Review: Chrono Crusade
by Justin Jasso (@jjasso007)
There have been numerous stories told that have dealt with the war between Heaven and Hell, good and bad, and angels and demons; in books, on TV as well as the big screen. So it’s no surprise that this same plot is also well documented within the anime genre. One of the differences, however, between the usual telling of this battle and that presented in Studio Gonzo’s Chrono Crusade is the fact that Gonzo looks at the relationship between a particular demon and a particular Sister of the Order of Magdalene more than the overall war at hand.
Teenage exorcist Rosette Christopher works for Catholic agency The Magdalene Order in an alternate 1920’s New York, sworn to protect the seven “Apostles,” super-powered humans who have been appearing since the traumatic events of World War I. These individuals are the targets of the Sinners, a group led by Aion, a handsome renegade demon whose home dimension of Pandemonium may soon be sending other creatures through the crumbling defenses of our world.
Rosette works alongside her soul-bound demon partner, Chrono, whose great powers are contained in the body of a young boy, locked away until Rosette unleashes them using a seal she wears around her neck-compare to Bastard. Each time she does this, she uses up a little of her own life force, and there is only a finite amount of it. She also uses a WWI government-issue Colt .45, which can fire holy bullets or special “Gospel” silver rounds etched with incantations, all provided for her by lecherous genius Edward “Elder” Hamilton, the monastic equivalent of 007’s Q. Rosette and Chrono are on a journey to find Rosette’s brother who was taken by Aion many years before.
Chrono Crusade is an action-filled anime, first and foremost. And because of this fact, some of the success of this anime must be based on this detail. Now, the action element is not nearly the best you are going to see. The action sequences are riddled with bullets (literally), and it almost seems silly when you see sisters firing bullets at demons without any effect over and over again. It’s nearly the same formula with each battle sequence, so that can get a little old really quick. There are variations, don’t get me wrong, but the overall “formula” is pretty much the same for most general battles.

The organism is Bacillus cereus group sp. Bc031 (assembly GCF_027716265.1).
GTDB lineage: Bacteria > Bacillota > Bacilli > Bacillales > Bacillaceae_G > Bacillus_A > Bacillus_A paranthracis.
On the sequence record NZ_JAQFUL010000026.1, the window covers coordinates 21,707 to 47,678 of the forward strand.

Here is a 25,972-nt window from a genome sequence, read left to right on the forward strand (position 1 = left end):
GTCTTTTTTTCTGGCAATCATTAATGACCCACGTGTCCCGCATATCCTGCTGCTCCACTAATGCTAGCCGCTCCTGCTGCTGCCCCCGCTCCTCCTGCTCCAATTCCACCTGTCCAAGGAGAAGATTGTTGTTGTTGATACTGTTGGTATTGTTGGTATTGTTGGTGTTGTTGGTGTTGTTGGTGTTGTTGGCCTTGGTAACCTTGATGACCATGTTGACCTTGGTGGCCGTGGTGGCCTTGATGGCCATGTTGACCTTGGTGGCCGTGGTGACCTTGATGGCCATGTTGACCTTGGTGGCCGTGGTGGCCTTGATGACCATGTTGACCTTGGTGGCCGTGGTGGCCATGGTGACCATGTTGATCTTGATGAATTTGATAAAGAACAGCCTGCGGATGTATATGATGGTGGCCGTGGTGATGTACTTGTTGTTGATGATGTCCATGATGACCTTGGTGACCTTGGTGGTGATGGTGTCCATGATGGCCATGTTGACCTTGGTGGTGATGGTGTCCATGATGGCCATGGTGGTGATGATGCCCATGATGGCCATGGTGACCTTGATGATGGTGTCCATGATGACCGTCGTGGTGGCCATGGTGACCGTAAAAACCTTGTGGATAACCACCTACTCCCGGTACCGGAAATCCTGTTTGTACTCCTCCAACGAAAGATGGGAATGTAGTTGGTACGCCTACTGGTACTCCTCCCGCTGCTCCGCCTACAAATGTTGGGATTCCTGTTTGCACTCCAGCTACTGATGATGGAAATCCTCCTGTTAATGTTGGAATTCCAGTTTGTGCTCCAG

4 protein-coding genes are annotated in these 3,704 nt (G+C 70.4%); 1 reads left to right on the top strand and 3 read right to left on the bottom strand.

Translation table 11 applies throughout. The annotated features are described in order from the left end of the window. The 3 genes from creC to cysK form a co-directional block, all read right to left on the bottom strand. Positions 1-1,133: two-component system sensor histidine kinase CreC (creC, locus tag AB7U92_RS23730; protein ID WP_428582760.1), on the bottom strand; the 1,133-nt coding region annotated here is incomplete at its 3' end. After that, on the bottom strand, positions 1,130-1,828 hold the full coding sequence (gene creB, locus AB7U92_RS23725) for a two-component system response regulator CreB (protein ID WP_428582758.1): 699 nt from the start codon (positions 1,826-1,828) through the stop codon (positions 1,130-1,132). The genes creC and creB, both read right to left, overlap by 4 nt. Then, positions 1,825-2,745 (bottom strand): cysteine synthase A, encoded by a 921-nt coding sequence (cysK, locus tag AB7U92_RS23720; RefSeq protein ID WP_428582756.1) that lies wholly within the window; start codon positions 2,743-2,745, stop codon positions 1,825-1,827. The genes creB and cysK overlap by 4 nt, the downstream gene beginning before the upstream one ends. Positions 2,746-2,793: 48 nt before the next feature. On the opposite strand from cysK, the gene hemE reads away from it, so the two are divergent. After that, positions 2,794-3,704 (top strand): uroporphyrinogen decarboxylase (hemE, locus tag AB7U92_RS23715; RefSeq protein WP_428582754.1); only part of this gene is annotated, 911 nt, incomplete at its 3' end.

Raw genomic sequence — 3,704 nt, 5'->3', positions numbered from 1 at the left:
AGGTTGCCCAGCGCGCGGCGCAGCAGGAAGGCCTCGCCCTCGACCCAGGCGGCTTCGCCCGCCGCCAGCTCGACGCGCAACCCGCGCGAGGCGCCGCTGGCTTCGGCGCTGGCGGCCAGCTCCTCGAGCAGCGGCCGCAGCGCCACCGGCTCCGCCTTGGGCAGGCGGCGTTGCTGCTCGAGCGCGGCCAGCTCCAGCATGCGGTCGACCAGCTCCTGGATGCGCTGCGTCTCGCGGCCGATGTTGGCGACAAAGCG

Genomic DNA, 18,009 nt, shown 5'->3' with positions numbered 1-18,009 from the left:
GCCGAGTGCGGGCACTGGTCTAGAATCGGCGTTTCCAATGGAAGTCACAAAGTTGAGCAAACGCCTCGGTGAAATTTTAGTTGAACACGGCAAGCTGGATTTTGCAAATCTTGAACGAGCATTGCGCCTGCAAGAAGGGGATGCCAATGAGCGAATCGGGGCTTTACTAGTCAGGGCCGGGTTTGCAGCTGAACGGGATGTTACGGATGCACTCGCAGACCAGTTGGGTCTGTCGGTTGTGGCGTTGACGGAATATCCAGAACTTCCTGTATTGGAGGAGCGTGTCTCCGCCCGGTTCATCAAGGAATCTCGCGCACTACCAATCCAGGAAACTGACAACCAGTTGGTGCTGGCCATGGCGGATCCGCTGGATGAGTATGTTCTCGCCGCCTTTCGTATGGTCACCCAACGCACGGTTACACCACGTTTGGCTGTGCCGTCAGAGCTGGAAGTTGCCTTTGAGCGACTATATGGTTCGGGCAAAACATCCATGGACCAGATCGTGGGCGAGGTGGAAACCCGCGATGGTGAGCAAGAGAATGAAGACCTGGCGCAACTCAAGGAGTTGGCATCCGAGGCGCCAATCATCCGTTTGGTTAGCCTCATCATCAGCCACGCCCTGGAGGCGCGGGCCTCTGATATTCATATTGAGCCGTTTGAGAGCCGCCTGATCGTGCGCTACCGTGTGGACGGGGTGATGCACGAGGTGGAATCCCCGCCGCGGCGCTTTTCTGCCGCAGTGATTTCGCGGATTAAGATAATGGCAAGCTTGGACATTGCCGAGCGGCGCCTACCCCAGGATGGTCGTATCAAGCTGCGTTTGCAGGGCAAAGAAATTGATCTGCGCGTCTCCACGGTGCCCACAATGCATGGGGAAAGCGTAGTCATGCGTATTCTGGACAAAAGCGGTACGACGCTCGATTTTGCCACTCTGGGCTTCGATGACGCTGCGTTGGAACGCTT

The real joy of the series is watching the development of the relationship between Rosette and Chrono. We see that their relationship goes back a long way, so once the series starts, we know they’ve been together for quite some time. But to see the care each has for the other and the lengths they’d each go to protect the other has a tendency to tug at the heart strings and immerse the viewer even further into the plot and developments. It’s this relationship that really drives the story along and keeps us, as an audience, coming back for each episode. The culmination of the series is powerful as well as fitting. Shakespeare himself would be moved.
Chrono Crusade isn’t the greatest anime out there and it does have many elements we’ve seen in other anime to date. The action sequences aren’t anything to rave about and the overall plot has been done before. But it’s the character development and relationship between our two protagonists that really is the beam of light in this anime of darkness. So if you can push aside the overall plot and lackluster action sequences and focus more on the relationship between Rosette and Chrono, then this is an anime that you’ll end up enjoying.
Rating: 3 out of 5 stars